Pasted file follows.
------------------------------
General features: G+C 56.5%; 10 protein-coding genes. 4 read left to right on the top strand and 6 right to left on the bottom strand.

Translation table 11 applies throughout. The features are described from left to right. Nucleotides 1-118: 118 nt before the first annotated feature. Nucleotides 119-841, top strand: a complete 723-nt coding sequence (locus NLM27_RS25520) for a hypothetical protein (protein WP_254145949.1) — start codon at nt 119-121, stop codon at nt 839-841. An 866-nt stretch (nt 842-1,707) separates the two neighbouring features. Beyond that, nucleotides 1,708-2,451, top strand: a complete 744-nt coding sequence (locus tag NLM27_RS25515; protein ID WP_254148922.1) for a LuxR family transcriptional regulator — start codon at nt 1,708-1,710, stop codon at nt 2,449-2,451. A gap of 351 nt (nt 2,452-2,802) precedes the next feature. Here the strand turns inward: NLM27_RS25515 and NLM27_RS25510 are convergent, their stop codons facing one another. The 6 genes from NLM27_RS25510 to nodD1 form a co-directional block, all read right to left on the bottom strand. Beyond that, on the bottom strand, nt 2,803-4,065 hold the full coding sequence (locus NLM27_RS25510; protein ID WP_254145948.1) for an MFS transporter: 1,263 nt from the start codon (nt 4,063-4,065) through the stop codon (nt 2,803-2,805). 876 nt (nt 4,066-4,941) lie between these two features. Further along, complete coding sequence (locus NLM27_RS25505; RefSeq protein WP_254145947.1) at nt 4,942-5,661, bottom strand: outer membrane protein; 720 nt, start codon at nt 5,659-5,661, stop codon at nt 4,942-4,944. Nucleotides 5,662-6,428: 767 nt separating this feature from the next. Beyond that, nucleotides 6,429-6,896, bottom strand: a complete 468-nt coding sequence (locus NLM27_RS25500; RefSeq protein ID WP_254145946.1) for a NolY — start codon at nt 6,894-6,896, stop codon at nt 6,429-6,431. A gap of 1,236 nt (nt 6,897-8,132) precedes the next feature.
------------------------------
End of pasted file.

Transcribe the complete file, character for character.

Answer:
General features: G+C 56.5%; 10 protein-coding genes. 4 read left to right on the top strand and 6 right to left on the bottom strand.

Translation table 11 applies throughout. The features are described from left to right. Nucleotides 1-118: 118 nt before the first annotated feature. Nucleotides 119-841, top strand: a complete 723-nt coding sequence (locus NLM27_RS25520) for a hypothetical protein (protein WP_254145949.1) — start codon at nt 119-121, stop codon at nt 839-841. An 866-nt stretch (nt 842-1,707) separates the two neighbouring features. Beyond that, nucleotides 1,708-2,451, top strand: a complete 744-nt coding sequence (locus tag NLM27_RS25515; protein ID WP_254148922.1) for a LuxR family transcriptional regulator — start codon at nt 1,708-1,710, stop codon at nt 2,449-2,451. A gap of 351 nt (nt 2,452-2,802) precedes the next feature. Here the strand turns inward: NLM27_RS25515 and NLM27_RS25510 are convergent, their stop codons facing one another. The 6 genes from NLM27_RS25510 to nodD1 form a co-directional block, all read right to left on the bottom strand. Beyond that, on the bottom strand, nt 2,803-4,065 hold the full coding sequence (locus NLM27_RS25510; protein ID WP_254145948.1) for an MFS transporter: 1,263 nt from the start codon (nt 4,063-4,065) through the stop codon (nt 2,803-2,805). 876 nt (nt 4,066-4,941) lie between these two features. Further along, complete coding sequence (locus NLM27_RS25505; RefSeq protein WP_254145947.1) at nt 4,942-5,661, bottom strand: outer membrane protein; 720 nt, start codon at nt 5,659-5,661, stop codon at nt 4,942-4,944. Nucleotides 5,662-6,428: 767 nt separating this feature from the next. Beyond that, nucleotides 6,429-6,896, bottom strand: a complete 468-nt coding sequence (locus NLM27_RS25500; RefSeq protein ID WP_254145946.1) for a NolY — start codon at nt 6,894-6,896, stop codon at nt 6,429-6,431. A gap of 1,236 nt (nt 6,897-8,132) precedes the next feature.